I often here hunters talk about "bad genes" when it comes to bucks with a small antler. Is this kind of a running gag for trophy hunters or is this actually true? So, does the size of the antler tell anything about the "evolutionary health" (I really don't know how this is called :) ) of deer?
Genetics is one factor contributing to a deer's antler size, but certainly not the only factor. In many cases, maybe most, it isn't even the most important factor.
Age: Young bucks that aren't fully mature will always have smaller antlers. A deer whose health is declining due to old age may also have smaller antlers.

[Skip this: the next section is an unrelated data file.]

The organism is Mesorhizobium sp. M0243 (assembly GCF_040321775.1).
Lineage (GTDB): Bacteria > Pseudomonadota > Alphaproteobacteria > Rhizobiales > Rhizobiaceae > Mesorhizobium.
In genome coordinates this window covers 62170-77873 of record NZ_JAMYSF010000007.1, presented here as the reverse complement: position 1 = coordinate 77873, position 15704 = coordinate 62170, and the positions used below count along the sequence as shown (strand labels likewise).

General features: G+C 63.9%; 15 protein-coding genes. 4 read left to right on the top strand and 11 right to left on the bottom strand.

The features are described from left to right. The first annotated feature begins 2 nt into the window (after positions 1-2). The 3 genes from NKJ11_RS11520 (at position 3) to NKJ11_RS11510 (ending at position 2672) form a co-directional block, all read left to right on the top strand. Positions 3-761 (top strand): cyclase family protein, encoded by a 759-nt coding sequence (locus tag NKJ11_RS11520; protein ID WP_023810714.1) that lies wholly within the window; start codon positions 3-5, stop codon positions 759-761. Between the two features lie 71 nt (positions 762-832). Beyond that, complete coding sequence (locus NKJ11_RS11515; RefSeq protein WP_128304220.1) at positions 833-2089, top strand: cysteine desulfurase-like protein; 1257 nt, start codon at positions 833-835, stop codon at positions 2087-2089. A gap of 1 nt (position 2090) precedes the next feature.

Diet: Antlers are regrown every year, and this takes a lot of nutrients and energy. A deer that can't get enough minerals and protein will not be growing large antlers. So a deer could easily have impressive antlers one year, then due to a hard winter and a drought ridden spring and summer, have much smaller antlers the next year.
Overall health: Injury, malnourishment and disease will all mean that a buck's body devotes resources to more important functions that antler growth.